How Do We See?
Light rays enter the eye through the cornea, pupil and lens. The cornea is the clear, round dome covering the iris, the colored ring in the center of the eye, and the pupil, the black circle in the middle of the iris. The light rays then pass through the vitreous, a clear, gel-like substance that fills the middle of the eye, and are focused on the retina, a light-sensitive tissue lining the back of the eye.
The macula is a very small area at the center of the retina that gives us our fine, pinpoint central vision. The area of retina surrounding the macula gives us our peripheral — or side — vision. The retina converts light rays into impulses that are sent through the optic nerve to your brain, where they are recognized as images.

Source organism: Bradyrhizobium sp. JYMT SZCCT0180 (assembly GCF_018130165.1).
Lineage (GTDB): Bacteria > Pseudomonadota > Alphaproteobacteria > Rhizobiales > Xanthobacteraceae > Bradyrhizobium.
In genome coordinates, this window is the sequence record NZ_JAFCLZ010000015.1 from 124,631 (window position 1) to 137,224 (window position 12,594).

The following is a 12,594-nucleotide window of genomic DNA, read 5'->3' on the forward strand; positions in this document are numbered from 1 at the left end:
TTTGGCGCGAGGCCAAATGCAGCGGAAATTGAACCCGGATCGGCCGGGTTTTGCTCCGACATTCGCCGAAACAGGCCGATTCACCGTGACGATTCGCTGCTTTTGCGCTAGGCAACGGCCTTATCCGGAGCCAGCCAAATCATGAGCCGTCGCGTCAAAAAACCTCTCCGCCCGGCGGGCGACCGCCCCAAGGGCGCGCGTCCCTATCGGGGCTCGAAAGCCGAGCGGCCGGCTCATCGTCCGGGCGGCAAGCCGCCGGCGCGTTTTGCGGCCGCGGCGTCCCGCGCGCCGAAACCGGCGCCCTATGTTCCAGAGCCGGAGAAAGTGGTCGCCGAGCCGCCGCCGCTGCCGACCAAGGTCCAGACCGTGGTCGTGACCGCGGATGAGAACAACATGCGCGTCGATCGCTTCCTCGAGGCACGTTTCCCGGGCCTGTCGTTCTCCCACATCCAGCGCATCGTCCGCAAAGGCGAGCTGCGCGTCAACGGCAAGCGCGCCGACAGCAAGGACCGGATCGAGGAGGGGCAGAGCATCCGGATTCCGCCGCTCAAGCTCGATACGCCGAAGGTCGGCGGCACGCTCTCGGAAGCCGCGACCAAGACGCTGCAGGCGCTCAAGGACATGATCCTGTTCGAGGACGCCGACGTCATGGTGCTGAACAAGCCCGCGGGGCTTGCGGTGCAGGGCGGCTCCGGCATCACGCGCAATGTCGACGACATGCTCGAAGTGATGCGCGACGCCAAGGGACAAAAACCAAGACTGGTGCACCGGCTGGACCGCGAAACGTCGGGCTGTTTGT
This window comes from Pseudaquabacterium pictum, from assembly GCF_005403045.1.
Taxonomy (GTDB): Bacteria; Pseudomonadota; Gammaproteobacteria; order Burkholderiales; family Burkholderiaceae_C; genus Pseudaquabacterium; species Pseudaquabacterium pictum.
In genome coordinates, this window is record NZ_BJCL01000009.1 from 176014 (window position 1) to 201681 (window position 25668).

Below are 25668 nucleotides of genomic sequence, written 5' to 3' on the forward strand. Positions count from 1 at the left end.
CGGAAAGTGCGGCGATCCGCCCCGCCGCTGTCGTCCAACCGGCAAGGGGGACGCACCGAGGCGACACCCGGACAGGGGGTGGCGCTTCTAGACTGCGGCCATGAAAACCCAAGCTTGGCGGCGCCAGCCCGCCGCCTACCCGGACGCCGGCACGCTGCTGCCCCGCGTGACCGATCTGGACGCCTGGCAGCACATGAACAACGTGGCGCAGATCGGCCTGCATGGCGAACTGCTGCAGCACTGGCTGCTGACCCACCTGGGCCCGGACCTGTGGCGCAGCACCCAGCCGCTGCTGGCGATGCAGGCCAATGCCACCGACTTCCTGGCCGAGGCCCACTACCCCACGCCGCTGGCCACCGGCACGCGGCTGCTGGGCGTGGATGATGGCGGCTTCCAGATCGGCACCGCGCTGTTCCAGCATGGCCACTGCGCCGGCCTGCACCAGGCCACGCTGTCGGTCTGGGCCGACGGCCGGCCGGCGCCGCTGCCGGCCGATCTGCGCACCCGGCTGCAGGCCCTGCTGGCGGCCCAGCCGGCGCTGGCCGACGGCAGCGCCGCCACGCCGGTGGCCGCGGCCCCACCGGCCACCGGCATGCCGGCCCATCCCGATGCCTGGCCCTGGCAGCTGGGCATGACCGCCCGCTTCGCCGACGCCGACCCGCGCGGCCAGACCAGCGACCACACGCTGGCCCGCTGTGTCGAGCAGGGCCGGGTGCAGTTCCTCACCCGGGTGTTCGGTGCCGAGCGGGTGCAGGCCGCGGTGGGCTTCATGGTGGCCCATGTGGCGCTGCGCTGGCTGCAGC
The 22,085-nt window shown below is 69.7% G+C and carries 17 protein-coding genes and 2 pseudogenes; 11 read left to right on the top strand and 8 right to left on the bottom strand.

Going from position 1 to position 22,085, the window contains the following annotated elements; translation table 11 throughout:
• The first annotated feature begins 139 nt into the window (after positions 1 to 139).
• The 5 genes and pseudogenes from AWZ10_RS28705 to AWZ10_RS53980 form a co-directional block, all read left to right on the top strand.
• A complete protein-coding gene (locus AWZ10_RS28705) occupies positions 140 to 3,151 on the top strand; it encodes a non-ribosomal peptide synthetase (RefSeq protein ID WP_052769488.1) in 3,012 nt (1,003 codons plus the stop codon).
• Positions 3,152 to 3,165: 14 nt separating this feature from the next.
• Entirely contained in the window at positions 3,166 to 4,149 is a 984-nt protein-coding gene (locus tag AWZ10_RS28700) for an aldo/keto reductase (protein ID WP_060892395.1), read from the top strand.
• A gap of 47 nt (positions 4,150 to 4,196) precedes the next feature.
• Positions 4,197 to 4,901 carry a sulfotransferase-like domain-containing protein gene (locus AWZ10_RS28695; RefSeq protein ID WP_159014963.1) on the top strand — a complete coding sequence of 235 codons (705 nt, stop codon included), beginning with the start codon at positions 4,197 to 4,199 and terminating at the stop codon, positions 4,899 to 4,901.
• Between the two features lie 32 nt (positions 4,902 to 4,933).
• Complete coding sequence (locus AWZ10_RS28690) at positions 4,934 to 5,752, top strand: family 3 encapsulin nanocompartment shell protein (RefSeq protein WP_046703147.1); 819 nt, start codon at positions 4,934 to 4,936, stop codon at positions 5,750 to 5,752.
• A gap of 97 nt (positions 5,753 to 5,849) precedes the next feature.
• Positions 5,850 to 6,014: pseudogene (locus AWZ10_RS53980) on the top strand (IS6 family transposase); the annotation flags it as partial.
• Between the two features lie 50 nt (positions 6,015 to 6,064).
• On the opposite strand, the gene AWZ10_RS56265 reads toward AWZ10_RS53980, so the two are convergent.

By helping to focus light as it enters the eye, the cornea and the lens both play important roles in giving us clear vision. In fact, 70% of the eye's focusing power comes from the cornea and 30% from the lens.
What Is a Refractive Error?
In the normal, healthy eye, the cornea is clear, smooth and round and the lens is clear, allowing light rays to pass through unobstructed and be focused sharply on the retina. However, if the cornea is not as smooth, clear or round as it should be, or the eyeball is too long or too short, light rays will bend (or refract) at odd angles, leading to blurry or distorted vision. This inability to achieve sharp focus is called refractive error, and is the most common eye problem. Refractive errors include nearsightedness, or myopia; farsightedness, or hyperopia; or astigmatism.
Similarly, the eye will have focusing problems if the naturally clear lens is cloudy due to cataract, isn’t as flexible as it should be (causing presbyopia), or has other problems with the way it functions.
There are several alternatives for correcting your vision:
LASIK and other refractive surgery procedures
Intraocular Lenses (IOLs) for cataract surgery and for correcting presbyopia
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